Sleep and Antibody Response to the Hepatitis B Vaccination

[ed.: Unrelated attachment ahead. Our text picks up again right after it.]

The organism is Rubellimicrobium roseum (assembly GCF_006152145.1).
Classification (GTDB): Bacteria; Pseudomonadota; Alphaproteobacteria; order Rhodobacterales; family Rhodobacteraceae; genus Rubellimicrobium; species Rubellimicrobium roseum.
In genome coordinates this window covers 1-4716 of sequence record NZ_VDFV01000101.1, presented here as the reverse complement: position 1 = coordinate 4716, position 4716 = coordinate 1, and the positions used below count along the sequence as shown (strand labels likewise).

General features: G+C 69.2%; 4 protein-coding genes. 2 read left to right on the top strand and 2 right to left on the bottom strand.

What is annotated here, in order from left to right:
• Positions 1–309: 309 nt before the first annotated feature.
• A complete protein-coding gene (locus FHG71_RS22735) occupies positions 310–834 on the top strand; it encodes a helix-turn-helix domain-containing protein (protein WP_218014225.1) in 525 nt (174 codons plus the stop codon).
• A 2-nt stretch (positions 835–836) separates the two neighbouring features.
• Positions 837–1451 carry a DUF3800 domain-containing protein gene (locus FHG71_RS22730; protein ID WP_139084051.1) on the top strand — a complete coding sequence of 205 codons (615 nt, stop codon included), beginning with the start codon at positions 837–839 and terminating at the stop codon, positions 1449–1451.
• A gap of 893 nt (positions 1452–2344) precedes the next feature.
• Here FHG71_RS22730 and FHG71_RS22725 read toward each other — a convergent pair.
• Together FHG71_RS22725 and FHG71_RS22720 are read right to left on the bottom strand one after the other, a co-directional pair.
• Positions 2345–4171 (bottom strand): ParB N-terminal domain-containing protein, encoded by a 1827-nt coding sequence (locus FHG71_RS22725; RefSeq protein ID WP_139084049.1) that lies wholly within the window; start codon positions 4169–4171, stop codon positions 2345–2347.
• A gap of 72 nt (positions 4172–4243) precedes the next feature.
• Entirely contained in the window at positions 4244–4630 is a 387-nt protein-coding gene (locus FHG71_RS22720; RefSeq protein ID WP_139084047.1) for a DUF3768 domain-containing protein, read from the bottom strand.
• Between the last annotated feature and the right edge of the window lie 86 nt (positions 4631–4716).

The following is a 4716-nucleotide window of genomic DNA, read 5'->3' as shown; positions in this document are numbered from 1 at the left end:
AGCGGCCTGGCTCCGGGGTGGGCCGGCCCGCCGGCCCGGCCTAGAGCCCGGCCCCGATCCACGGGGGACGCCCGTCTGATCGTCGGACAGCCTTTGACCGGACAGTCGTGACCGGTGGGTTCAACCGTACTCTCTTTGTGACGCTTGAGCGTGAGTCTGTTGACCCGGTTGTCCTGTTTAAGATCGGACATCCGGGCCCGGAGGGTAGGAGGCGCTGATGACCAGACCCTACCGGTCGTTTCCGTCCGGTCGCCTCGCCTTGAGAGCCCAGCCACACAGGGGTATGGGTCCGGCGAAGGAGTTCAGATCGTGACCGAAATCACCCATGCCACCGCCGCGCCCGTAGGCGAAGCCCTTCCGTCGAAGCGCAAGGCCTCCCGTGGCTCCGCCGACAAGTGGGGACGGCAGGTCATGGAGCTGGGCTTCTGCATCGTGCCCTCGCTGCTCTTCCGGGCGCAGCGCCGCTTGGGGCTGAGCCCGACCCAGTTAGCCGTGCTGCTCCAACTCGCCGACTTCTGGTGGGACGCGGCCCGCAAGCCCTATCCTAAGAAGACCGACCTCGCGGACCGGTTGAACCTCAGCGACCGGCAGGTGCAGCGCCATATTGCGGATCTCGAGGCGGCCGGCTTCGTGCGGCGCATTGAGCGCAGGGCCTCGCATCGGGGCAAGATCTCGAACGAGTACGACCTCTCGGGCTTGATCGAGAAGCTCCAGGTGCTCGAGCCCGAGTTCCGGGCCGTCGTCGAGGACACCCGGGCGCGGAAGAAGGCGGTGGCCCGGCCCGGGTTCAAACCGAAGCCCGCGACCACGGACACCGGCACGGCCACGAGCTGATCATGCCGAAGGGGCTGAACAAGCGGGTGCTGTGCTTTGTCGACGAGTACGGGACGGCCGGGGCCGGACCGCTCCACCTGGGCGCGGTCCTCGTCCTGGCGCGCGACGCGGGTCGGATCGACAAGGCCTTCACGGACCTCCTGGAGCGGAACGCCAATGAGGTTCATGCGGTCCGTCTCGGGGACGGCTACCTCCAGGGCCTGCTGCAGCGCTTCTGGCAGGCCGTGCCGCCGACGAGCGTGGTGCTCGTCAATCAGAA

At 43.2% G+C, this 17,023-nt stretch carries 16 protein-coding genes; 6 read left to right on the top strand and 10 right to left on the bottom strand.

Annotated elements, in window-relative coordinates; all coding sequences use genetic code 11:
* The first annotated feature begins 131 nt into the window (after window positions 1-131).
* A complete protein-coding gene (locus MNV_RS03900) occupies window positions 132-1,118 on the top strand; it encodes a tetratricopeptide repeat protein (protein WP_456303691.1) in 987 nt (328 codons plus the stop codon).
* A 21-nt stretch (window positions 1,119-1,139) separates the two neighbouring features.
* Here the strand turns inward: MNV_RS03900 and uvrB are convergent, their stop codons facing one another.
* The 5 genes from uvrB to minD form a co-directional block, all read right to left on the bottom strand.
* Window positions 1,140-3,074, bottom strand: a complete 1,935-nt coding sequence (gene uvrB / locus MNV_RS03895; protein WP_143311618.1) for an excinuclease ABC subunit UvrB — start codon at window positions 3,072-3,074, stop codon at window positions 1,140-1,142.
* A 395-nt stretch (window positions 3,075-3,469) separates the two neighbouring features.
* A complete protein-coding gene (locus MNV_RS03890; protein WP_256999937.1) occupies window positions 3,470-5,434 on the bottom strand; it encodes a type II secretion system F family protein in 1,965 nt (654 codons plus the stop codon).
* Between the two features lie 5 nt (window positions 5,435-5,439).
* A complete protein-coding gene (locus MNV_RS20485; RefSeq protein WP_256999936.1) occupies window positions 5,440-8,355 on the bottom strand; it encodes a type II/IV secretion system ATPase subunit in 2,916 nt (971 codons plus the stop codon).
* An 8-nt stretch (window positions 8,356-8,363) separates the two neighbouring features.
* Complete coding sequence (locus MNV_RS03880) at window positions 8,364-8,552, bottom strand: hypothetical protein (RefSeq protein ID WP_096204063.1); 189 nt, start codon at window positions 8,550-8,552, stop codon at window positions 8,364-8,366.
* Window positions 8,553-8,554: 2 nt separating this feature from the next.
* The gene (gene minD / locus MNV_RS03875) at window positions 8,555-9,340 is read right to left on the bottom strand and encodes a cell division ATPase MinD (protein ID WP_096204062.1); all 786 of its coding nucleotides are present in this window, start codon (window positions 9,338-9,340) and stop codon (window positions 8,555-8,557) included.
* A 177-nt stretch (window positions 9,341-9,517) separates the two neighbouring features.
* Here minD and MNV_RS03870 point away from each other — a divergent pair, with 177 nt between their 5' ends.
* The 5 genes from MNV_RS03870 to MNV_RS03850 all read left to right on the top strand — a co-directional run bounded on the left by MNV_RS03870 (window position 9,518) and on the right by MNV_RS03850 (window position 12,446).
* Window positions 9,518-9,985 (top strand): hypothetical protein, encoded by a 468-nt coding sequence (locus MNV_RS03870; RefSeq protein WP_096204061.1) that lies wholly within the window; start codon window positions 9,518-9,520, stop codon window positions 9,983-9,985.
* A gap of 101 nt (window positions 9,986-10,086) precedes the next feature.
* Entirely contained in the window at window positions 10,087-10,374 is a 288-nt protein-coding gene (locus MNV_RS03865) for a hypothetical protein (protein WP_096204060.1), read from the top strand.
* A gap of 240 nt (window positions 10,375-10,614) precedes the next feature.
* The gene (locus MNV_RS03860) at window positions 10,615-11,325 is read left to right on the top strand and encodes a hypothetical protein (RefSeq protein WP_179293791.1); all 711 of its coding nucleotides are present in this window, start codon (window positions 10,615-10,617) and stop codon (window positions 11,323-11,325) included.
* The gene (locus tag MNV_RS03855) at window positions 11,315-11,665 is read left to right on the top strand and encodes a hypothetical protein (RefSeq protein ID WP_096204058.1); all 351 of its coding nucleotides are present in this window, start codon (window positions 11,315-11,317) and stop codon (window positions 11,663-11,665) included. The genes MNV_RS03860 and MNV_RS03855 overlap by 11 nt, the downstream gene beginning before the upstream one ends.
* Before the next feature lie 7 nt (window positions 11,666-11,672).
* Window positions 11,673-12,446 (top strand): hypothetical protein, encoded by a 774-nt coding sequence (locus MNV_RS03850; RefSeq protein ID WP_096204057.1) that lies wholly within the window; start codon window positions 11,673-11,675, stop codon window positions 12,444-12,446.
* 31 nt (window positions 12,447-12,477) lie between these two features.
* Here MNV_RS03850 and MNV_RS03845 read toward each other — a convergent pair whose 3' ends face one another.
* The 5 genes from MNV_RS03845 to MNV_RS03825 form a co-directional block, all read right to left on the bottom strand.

Experimental evidence links poor sleep and susceptibility to infectious illness; however, it remains to be determined if naturally occurring sleep is associated with immune responses critical to protection against infection. This observational study investigated whether sleep, assessed in the natural environment via actigraphy and sleep diary, predicted the magnitude of antibody responses to a novel antigen (i.e., hepatitis B) in a sample of 125 healthy, community volunteers in midlife. Analyses revealed that shorter actigraphy-derived sleep duration was associated with lower secondary antibody responses to vaccination, independent of study covariates. Further shorter sleep duration, assessed by both diary and actigraphy, predicted decreased likelihood of being clinically protected (anti-hepatitis B surface antigen immunoglobin G ³ 10 mIU/ml) 6-months after the conclusion of the vaccination series. Measures of sleep efficiency and subjective quality were unrelated to vaccination response. This study provides intriguing preliminary evidence that short sleep duration in the natural environment negatively affects in vivo antibody responses to novel antigens, which may have important implications for immunologically vulnerable populations experiencing short sleep.